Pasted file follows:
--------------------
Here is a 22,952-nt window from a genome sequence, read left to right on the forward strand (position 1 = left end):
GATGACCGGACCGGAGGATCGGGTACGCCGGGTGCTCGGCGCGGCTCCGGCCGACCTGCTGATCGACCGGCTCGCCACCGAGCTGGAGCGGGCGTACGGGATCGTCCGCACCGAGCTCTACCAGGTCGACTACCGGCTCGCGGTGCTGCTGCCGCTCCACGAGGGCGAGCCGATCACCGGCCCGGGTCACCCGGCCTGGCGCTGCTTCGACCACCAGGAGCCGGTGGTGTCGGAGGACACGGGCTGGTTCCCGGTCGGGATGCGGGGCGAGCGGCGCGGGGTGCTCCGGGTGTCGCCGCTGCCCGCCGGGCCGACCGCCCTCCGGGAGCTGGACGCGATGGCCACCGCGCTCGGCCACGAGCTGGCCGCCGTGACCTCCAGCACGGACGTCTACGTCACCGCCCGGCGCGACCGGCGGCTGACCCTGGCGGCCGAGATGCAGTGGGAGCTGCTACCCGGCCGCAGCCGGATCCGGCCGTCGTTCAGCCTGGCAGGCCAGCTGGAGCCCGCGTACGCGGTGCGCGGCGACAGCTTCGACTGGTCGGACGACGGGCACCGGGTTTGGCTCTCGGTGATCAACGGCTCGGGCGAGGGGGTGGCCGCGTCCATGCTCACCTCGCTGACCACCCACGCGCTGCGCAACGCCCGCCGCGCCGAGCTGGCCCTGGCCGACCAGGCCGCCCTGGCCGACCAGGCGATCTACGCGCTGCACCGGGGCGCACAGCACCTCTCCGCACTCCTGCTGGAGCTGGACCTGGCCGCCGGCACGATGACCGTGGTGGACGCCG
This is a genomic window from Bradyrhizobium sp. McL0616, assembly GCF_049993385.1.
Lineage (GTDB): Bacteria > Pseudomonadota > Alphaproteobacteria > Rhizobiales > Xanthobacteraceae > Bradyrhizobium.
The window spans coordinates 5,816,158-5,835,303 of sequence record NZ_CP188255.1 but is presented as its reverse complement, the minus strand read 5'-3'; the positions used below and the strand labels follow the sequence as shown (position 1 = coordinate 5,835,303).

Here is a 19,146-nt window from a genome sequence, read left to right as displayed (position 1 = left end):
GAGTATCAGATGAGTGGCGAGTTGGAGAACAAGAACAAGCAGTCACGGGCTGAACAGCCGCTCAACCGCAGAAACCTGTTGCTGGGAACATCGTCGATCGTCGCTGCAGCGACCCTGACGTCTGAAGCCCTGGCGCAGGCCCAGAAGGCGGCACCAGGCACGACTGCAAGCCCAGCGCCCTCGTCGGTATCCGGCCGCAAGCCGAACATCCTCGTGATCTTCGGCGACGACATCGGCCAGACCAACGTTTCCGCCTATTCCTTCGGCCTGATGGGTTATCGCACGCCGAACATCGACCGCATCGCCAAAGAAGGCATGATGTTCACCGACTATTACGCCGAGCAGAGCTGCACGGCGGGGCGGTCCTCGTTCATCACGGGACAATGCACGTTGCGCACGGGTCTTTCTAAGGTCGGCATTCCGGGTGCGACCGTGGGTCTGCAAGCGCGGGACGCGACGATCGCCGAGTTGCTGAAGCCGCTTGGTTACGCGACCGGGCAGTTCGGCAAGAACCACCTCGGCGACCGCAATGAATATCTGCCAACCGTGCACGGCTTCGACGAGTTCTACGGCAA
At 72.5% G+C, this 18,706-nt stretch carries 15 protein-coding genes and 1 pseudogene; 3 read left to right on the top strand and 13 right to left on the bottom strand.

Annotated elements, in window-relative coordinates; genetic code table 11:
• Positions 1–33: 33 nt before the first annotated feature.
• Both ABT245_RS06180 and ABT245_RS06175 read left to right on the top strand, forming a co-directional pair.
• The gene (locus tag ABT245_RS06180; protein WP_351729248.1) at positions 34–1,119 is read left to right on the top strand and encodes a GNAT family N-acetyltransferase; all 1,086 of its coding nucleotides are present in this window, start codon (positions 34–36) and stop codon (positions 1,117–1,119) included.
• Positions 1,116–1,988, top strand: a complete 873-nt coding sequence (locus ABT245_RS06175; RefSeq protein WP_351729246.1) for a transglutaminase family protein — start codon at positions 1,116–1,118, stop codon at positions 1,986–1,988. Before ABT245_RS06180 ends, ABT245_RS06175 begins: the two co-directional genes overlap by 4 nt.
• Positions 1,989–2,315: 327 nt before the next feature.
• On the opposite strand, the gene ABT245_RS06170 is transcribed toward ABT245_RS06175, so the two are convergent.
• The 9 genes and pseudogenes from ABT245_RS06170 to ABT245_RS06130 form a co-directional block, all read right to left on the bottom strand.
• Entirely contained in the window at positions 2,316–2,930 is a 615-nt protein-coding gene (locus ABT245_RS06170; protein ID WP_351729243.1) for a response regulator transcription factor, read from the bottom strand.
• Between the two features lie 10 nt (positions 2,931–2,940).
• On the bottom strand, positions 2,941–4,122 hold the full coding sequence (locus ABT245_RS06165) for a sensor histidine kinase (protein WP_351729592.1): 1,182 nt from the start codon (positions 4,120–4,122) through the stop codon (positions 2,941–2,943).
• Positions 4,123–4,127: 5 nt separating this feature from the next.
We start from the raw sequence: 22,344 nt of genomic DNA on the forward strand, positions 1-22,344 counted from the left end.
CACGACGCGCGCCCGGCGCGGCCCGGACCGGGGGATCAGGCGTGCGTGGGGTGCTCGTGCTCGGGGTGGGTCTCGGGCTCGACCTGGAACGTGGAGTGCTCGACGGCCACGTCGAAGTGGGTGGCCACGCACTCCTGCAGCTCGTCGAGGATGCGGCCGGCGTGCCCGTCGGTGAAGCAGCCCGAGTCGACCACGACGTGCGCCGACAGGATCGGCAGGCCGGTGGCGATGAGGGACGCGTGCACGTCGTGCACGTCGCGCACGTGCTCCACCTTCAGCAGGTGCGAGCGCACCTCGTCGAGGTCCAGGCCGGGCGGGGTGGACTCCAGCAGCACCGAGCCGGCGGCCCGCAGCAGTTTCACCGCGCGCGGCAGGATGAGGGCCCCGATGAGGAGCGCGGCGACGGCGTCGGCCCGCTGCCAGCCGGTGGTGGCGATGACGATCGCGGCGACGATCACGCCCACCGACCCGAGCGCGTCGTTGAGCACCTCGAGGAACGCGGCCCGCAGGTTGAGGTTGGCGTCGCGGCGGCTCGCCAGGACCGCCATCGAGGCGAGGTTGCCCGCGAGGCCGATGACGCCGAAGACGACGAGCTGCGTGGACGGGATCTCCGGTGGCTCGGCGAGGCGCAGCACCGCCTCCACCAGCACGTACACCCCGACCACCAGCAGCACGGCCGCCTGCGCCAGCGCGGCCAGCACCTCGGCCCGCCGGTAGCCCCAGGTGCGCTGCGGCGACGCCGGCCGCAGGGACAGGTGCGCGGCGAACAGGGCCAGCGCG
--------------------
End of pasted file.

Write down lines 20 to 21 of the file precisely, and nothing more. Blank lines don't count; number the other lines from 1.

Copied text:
• Positions 4,123–4,127: 5 nt separating this feature from the next.
We start from the raw sequence: 22,344 nt of genomic DNA on the forward strand, positions 1-22,344 counted from the left end.